I met the late Darcy ten years ago, and wrote about him. I was 59 and he was 12. I was a Times columnist, and he was an Australian sheepdog. ‘Kelpies’ they call them: black and tan, in build and temper not unlike our border collies, energetic, intelligent, irrepressible but trainable, and occasionally neurotic. Darcy was not neurotic except in one pitiable respect, and I shall come to that. I studied him and wrote about him, but in the decade since have come to understand more deeply what his condition teaches about my own, and human, nature. I wrote about this dog as an oddity. I now see that Darcy was an illustration, not an aberration: an illustration of what can go wrong in the circuitry of the brain.
Here is Darcy’s story. The loving family whose pet he was had a weekend place in the Australian bush, isolated and wild. On Darcy’s first visit as a puppy he saw, on the other side of their fence, a dead sheep. The encounter stirred something atavistic within his kelpie soul. Fascinated, he kept rushing at the fence, yapping; and for the entire weekend nothing but force could tear him away. Next time he visited, the carcass had been cleared and there was no trace of it, but he made a beeline for the exact place, and started rushing the fence again, and barking.
This was to continue for the rest of his 14-year life. My friends tried everything: they took him to the far side of the fence but this seemed only to confuse and agitate him more — he wanted to be on the wrong side, rushing the fence, barking and snapping his teeth. This he would do all day, every day, from the moment of his arrival, unless restrained. He would do it until his paws bled, and the patch of ground he paced was worn down to its rock base. Fully grown, he could scale the fence easily but he didn’t. One place, one perspective was what he craved, focused on a fiction. My friends kept bringing him into the house and, obedient, he would slink behind them — but return to the fence as soon as backs were turned. He could relax only if tied up. Untied, he seemed conscious of a terrible Sisyphean duty from which there was no release. My friends sensed that on one level his obsessive duties made him miserable; but on another they became a driving purpose for life.
Back in Sydney he seemed able to shake off the dark side, put aside his ovine neurosis and romp happily in the parks. But there was forever in his mental landscape a place, a fence and a memory to return to. His owners, the Australian columnist Richard Glover and his partner, the playwright Debra Oswald, learned to manage but never resolve the problem. Richard wrote about Darcy for the Sydney Morning Herald, whose readers became familiar with the soap opera of a dog obsessed, so that by the time he died he was widely known and loved.
I, meanwhile, have never forgotten Darcy, and will never forget his problem. In milder form that problem, I’ve come to see, is also mine, and yours, and to some degree every human being’s.
I’ve written on these pages about Brexit and the way it’s driving me mad. Ten years ago, with horrible prescience, I ended my Times column about Darcy by remarking that when his life was over, an amused providence ‘may reincarnate him as a Euro-sceptic MP. Then for decades he can leap up and down on the green leather benches snapping his jaws and barking at Brussels.’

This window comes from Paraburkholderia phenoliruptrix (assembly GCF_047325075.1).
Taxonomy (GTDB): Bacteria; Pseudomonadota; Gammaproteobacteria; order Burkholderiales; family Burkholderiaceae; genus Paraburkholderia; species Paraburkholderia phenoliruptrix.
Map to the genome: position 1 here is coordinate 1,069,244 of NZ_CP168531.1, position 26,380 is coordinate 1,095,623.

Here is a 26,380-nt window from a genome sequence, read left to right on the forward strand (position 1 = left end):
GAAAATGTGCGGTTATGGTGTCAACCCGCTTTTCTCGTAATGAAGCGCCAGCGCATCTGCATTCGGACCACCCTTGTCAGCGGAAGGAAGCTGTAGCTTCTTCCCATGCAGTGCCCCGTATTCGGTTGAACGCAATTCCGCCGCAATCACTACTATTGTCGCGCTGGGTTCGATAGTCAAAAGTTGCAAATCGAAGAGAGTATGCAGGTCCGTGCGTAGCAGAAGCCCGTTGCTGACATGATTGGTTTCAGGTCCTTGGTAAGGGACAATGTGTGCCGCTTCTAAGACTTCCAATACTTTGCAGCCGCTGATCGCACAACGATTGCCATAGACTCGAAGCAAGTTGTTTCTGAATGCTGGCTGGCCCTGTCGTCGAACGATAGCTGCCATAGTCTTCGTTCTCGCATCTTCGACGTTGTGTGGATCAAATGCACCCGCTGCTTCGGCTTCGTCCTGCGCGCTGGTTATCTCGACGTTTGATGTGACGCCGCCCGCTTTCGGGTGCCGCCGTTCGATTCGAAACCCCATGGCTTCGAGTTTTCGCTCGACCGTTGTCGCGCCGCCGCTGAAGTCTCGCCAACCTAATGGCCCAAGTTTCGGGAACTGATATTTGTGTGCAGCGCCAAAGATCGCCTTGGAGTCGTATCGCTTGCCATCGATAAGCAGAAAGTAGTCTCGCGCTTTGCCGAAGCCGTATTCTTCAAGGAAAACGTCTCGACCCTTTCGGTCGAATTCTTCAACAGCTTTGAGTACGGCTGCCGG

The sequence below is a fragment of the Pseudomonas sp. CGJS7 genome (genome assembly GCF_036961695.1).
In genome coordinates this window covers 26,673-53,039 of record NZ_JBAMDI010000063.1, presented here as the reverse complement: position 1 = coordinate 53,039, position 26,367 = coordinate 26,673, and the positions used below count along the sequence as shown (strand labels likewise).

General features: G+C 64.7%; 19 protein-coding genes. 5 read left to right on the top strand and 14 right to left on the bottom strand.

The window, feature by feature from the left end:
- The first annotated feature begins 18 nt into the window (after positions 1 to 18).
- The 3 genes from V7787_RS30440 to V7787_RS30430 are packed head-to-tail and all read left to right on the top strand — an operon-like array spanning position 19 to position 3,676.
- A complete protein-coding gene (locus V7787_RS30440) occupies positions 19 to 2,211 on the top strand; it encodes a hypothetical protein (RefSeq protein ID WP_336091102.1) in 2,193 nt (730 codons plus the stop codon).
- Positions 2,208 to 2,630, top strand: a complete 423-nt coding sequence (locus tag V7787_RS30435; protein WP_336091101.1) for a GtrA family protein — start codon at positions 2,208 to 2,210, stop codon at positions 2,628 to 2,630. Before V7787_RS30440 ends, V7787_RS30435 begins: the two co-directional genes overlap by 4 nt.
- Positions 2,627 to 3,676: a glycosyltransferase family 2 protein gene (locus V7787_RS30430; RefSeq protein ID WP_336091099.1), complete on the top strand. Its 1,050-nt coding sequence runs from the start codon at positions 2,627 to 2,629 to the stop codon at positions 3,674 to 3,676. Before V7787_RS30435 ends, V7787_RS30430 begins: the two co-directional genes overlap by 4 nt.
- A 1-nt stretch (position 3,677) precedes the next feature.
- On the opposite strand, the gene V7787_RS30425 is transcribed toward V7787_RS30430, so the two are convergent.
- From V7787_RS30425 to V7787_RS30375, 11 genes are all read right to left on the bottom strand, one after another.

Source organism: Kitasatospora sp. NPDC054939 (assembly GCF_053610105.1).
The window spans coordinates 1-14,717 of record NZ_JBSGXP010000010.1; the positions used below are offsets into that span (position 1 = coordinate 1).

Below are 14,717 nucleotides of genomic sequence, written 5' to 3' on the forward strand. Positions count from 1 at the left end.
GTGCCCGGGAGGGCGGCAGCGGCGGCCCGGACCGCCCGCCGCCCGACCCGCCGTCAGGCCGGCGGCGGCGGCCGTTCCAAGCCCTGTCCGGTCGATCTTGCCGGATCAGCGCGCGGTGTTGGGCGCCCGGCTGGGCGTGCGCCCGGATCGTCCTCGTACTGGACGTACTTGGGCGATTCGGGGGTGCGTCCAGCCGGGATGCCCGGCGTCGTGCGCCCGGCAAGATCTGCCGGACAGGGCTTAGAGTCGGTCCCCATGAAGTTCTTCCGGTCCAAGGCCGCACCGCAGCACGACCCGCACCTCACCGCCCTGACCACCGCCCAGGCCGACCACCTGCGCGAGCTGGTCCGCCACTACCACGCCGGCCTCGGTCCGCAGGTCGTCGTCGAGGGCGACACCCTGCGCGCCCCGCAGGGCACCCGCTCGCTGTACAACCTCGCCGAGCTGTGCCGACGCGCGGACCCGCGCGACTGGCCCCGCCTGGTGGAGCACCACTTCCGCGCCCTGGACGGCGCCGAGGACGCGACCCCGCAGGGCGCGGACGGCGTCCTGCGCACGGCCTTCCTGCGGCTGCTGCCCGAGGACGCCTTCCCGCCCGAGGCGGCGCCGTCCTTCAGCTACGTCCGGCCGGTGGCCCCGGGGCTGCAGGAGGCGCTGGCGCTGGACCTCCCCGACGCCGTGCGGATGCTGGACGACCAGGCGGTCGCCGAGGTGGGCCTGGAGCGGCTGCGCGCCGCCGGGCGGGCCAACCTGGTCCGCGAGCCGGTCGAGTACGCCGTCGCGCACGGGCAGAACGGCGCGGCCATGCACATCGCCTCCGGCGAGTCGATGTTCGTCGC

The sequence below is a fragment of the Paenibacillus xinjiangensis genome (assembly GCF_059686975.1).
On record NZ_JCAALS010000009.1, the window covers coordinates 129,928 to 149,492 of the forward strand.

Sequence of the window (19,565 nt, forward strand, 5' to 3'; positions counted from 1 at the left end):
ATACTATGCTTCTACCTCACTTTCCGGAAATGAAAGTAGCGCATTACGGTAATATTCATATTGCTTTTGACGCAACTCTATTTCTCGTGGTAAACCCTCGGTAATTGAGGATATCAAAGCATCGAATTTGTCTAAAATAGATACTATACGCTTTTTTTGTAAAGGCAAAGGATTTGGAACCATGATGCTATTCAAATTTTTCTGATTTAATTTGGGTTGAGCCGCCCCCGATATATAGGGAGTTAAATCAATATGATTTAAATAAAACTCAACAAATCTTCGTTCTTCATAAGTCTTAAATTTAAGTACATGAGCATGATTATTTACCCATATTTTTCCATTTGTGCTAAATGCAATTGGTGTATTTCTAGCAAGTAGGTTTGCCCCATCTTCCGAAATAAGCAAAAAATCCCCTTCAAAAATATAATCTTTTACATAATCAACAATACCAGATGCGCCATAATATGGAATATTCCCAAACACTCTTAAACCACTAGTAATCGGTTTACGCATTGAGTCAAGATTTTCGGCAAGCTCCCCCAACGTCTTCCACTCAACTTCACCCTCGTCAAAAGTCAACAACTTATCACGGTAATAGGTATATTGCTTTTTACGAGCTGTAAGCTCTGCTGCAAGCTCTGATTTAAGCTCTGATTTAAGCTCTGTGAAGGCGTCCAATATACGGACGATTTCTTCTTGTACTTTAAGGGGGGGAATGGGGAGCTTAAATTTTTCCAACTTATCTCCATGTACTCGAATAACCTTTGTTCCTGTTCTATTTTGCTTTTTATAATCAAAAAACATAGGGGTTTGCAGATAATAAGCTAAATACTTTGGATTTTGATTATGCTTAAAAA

But I never guessed that it would happen to me, too, an ardent Remainer, snarling, snapping, barking and leaping at an imaginary fence on the other side of which I seem to see, like Banquo’s ghost, the apotheosis of Leave. Half the people I know languish, wretched but unyielding, on one side or the other of this fence. We long for release but not, somehow, escape.
And now the Darcy syndrome has struck again, this time on a small, parochial, yet for me intense scale. I shall not trouble you with the issue. It is honestly of absolutely no consequence. But some people I know have done some other people I know a minor injustice, and for some weird reason I just cannot expel it from my mind. In the real world I made my position clear and have since refused to return to it: I can’t stand it when other people keep stirring, so I won’t fall into the sin of agitation. There would be no point. I absolutely know that. Or the rational part of my brain knows it.
But in idle moments — rather like that tiresome melody you just can’t get out of your head, repeating and repeating — I keep returning in my imagination to my version of Darcy’s fence. I bark my disapproval. I imagine the response and then phrase my response to the response. I compose in my imagination tiny dramas in which the other side are hoist with their own petard, and savour the schadenfreude. I imagine circumstances in which the tables would be turned.
I even work out the phrasing of the things I’d then say: painstakingly courteous, restrained, taking care not to gloat or sound remotely vindictive. Or perhaps I would say nothing, seeming to rise above it, allowing my silence to speak my reproach? I have spent scores of hours at sleepless times in the reaches of the night, churning, threshing, reviewing imagined developments of this story as I star in my own drama as a caped crusader against petty injustice. Yet all along knowing — never for a second doubting — that this is silly, unimportant and, anyway, water under the bridge.
Can a kelpie know the same? Would canine self-awareness have softened his punishment? Or sharpened the pain? Rest in peace, Darcy. I understand, now.
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